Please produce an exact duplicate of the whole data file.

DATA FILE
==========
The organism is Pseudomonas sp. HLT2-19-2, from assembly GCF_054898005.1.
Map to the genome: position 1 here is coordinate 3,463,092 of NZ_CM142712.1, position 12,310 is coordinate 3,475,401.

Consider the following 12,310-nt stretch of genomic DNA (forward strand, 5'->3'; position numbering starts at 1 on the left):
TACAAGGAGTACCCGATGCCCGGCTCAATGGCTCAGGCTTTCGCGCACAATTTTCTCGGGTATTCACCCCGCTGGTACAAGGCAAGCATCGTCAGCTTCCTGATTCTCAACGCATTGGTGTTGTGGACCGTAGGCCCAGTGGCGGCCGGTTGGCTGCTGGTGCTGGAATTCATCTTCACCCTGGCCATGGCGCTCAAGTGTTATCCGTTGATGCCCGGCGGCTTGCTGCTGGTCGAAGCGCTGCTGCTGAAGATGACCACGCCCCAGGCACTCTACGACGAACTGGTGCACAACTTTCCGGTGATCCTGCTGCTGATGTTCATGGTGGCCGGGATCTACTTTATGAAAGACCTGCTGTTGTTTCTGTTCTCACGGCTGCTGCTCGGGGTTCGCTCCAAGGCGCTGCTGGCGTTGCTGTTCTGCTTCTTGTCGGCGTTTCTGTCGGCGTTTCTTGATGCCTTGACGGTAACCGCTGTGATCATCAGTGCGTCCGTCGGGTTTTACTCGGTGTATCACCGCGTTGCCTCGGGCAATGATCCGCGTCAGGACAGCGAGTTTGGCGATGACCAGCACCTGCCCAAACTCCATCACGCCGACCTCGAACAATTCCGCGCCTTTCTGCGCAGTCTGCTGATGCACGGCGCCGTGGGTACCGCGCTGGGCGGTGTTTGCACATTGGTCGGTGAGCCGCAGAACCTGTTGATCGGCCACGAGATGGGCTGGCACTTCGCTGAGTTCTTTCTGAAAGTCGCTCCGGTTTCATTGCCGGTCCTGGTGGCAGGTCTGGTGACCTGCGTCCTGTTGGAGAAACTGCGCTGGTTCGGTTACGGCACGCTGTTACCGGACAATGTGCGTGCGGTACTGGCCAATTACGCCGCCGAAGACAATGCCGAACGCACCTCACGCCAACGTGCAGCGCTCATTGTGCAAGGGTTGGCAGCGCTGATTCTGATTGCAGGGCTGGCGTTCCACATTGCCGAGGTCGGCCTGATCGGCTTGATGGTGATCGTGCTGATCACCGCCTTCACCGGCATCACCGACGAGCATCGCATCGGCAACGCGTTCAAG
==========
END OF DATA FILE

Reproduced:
The organism is Pseudomonas sp. HLT2-19-2, from assembly GCF_054898005.1.
Map to the genome: position 1 here is coordinate 3,463,092 of NZ_CM142712.1, position 12,310 is coordinate 3,475,401.

Consider the following 12,310-nt stretch of genomic DNA (forward strand, 5'->3'; position numbering starts at 1 on the left):
TACAAGGAGTACCCGATGCCCGGCTCAATGGCTCAGGCTTTCGCGCACAATTTTCTCGGGTATTCACCCCGCTGGTACAAGGCAAGCATCGTCAGCTTCCTGATTCTCAACGCATTGGTGTTGTGGACCGTAGGCCCAGTGGCGGCCGGTTGGCTGCTGGTGCTGGAATTCATCTTCACCCTGGCCATGGCGCTCAAGTGTTATCCGTTGATGCCCGGCGGCTTGCTGCTGGTCGAAGCGCTGCTGCTGAAGATGACCACGCCCCAGGCACTCTACGACGAACTGGTGCACAACTTTCCGGTGATCCTGCTGCTGATGTTCATGGTGGCCGGGATCTACTTTATGAAAGACCTGCTGTTGTTTCTGTTCTCACGGCTGCTGCTCGGGGTTCGCTCCAAGGCGCTGCTGGCGTTGCTGTTCTGCTTCTTGTCGGCGTTTCTGTCGGCGTTTCTTGATGCCTTGACGGTAACCGCTGTGATCATCAGTGCGTCCGTCGGGTTTTACTCGGTGTATCACCGCGTTGCCTCGGGCAATGATCCGCGTCAGGACAGCGAGTTTGGCGATGACCAGCACCTGCCCAAACTCCATCACGCCGACCTCGAACAATTCCGCGCCTTTCTGCGCAGTCTGCTGATGCACGGCGCCGTGGGTACCGCGCTGGGCGGTGTTTGCACATTGGTCGGTGAGCCGCAGAACCTGTTGATCGGCCACGAGATGGGCTGGCACTTCGCTGAGTTCTTTCTGAAAGTCGCTCCGGTTTCATTGCCGGTCCTGGTGGCAGGTCTGGTGACCTGCGTCCTGTTGGAGAAACTGCGCTGGTTCGGTTACGGCACGCTGTTACCGGACAATGTGCGTGCGGTACTGGCCAATTACGCCGCCGAAGACAATGCCGAACGCACCTCACGCCAACGTGCAGCGCTCATTGTGCAAGGGTTGGCAGCGCTGATTCTGATTGCAGGGCTGGCGTTCCACATTGCCGAGGTCGGCCTGATCGGCTTGATGGTGATCGTGCTGATCACCGCCTTCACCGGCATCACCGACGAGCATCGCATCGGCAACGCGTTCAAG